Dr. Adam Ostrzenski, a semi-retired gynecologist in St. Petersburg, Fla., said he performed his research on the dead woman because dissection of human remains is permitted in Poland soon after death, when it's easier to see fine distinctions in tissue, The Miami Herald reported.
Ostrzenski, who performed reconstructive and cosmetic gynecological procedures at the the Institute of Gynecology, developed seven new techniques for vaginal rejuvenation.
He said he peeled back the six layers of the cadaver's vaginal wall and found a sac structure between the fifth and sixth layers that housed grape-like clusters of erectile tissue, which is supposed to boost women's orgasmic sensation. The dissection took 7 hours.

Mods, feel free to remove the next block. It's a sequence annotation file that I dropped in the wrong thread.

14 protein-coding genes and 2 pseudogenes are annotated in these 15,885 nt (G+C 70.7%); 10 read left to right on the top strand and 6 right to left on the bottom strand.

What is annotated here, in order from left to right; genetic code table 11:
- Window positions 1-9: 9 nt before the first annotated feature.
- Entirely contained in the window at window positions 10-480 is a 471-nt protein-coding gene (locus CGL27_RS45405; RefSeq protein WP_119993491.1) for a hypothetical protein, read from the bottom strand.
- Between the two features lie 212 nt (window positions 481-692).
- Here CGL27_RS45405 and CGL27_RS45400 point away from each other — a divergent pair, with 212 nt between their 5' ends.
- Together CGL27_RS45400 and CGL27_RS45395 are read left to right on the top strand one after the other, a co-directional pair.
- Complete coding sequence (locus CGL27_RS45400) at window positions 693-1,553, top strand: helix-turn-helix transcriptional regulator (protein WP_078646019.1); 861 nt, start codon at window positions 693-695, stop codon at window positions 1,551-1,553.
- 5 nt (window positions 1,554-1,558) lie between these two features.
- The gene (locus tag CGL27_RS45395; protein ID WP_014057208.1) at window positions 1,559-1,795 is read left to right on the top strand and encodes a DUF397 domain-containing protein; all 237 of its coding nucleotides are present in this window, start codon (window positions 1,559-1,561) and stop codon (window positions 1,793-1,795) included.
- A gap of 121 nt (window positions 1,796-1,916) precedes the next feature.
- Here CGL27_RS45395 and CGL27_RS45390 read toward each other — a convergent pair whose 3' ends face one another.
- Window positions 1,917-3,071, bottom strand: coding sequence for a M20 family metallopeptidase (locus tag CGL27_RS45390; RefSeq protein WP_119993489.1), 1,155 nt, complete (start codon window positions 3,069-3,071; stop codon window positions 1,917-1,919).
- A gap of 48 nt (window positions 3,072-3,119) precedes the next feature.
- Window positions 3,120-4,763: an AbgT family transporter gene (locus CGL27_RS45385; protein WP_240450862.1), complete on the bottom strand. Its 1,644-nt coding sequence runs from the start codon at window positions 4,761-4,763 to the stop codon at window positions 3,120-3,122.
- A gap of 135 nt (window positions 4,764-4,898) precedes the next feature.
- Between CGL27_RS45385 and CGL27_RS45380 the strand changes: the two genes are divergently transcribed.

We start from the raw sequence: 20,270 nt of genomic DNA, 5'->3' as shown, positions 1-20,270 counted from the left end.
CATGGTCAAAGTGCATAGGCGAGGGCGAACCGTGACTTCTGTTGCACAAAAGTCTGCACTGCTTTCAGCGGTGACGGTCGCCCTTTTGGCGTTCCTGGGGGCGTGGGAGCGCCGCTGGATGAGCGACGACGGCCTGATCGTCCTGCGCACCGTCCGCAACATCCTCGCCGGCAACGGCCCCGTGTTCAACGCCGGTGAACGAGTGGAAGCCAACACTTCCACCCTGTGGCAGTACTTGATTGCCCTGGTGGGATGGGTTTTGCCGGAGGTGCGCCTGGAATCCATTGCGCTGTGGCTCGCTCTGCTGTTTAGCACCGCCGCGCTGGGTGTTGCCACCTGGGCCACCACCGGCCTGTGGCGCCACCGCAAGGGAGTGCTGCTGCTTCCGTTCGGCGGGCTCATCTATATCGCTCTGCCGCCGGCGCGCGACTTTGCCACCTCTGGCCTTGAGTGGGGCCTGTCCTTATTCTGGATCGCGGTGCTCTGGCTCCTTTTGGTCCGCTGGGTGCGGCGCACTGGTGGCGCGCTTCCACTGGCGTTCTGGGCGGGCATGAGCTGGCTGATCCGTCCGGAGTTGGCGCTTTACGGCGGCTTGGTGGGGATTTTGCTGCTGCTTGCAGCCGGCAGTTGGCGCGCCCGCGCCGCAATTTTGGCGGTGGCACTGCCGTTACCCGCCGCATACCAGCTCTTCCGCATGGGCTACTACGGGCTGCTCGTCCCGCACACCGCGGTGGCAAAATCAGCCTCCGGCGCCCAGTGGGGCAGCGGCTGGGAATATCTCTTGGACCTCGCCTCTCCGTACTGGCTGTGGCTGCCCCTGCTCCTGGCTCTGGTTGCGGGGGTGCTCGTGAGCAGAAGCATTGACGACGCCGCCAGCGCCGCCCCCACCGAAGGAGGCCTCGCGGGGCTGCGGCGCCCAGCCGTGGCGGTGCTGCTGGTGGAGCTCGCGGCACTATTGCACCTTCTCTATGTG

Ostrzenski said he was inspired by the first principles of medicine "first establish the anatomy.''
If the finding, published in the Journal of Sexual Medicine, is confirmed by further investigation, Ostrzenski said he hoped his work will help rewrite anatomy books.
However, Beverly Whipple, a Rutgers University nursing school professor who popularized the G-spot when she co-authored the 1982 book "The G Spot and Other Discoveries about Human Sexuality," said Ostrzenski's discovery is not the G-spot because the G-spot is not one entity.